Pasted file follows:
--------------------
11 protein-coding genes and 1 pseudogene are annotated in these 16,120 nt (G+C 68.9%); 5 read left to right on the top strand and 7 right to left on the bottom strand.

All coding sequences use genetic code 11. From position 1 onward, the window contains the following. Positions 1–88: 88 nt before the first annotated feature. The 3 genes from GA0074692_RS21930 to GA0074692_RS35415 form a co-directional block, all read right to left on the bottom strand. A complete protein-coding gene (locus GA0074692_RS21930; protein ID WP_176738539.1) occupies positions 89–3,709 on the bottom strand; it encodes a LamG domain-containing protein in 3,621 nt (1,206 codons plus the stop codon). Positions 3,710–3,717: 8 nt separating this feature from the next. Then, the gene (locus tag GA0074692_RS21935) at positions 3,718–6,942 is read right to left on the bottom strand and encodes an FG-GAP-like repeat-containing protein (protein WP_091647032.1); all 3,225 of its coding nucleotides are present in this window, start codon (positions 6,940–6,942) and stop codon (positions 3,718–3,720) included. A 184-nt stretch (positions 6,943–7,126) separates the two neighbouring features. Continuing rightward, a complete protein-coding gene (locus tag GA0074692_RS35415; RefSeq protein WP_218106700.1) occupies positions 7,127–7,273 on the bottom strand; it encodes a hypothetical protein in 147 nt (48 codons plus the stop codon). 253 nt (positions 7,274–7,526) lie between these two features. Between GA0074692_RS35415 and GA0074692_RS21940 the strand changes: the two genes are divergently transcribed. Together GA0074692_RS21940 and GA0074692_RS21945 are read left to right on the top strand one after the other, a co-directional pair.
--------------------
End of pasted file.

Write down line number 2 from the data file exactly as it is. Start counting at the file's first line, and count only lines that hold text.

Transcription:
All coding sequences use genetic code 11. From position 1 onward, the window contains the following. Positions 1–88: 88 nt before the first annotated feature. The 3 genes from GA0074692_RS21930 to GA0074692_RS35415 form a co-directional block, all read right to left on the bottom strand. A complete protein-coding gene (locus GA0074692_RS21930; protein ID WP_176738539.1) occupies positions 89–3,709 on the bottom strand; it encodes a LamG domain-containing protein in 3,621 nt (1,206 codons plus the stop codon). Positions 3,710–3,717: 8 nt separating this feature from the next. Then, the gene (locus tag GA0074692_RS21935) at positions 3,718–6,942 is read right to left on the bottom strand and encodes an FG-GAP-like repeat-containing protein (protein WP_091647032.1); all 3,225 of its coding nucleotides are present in this window, start codon (positions 6,940–6,942) and stop codon (positions 3,718–3,720) included. A 184-nt stretch (positions 6,943–7,126) separates the two neighbouring features. Continuing rightward, a complete protein-coding gene (locus tag GA0074692_RS35415; RefSeq protein WP_218106700.1) occupies positions 7,127–7,273 on the bottom strand; it encodes a hypothetical protein in 147 nt (48 codons plus the stop codon). 253 nt (positions 7,274–7,526) lie between these two features. Between GA0074692_RS35415 and GA0074692_RS21940 the strand changes: the two genes are divergently transcribed. Together GA0074692_RS21940 and GA0074692_RS21945 are read left to right on the top strand one after the other, a co-directional pair.